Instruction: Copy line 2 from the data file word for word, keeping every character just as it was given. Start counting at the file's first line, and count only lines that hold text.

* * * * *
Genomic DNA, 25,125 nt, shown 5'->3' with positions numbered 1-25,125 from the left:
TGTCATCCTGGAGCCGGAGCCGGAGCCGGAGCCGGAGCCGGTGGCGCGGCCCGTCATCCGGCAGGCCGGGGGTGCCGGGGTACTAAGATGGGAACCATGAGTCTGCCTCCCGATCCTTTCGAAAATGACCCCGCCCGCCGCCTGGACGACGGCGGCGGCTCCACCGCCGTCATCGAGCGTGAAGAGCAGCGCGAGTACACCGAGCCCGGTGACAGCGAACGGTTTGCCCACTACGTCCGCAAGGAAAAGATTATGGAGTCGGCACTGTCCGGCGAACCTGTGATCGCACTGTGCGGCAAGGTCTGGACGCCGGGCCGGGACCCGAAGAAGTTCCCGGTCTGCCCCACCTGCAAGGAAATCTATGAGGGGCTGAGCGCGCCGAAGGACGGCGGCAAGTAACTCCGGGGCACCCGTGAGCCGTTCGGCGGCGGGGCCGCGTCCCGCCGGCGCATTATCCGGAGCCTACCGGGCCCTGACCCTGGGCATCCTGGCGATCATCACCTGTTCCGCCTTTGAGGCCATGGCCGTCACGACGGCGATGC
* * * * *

TGTCATCCTGGAGCCGGAGCCGGAGCCGGAGCCGGAGCCGGTGGCGCGGCCCGTCATCCGGCAGGCCGGGGGTGCCGGGGTACTAAGATGGGAACCATGAGTCTGCCTCCCGATCCTTTCGAAAATGACCCCGCCCGCCGCCTGGACGACGGCGGCGGCTCCACCGCCGTCATCGAGCGTGAAGAGCAGCGCGAGTACACCGAGCCCGGTGACAGCGAACGGTTTGCCCACTACGTCCGCAAGGAAAAGATTATGGAGTCGGCACTGTCCGGCGAACCTGTGATCGCACTGTGCGGCAAGGTCTGGACGCCGGGCCGGGACCCGAAGAAGTTCCCGGTCTGCCCCACCTGCAAGGAAATCTATGAGGGGCTGAGCGCGCCGAAGGACGGCGGCAAGTAACTCCGGGGCACCCGTGAGCCGTTCGGCGGCGGGGCCGCGTCCCGCCGGCGCATTATCCGGAGCCTACCGGGCCCTGACCCTGGGCATCCTGGCGATCATCACCTGTTCCGCCTTTGAGGCCATGGCCGTCACGACGGCGATGC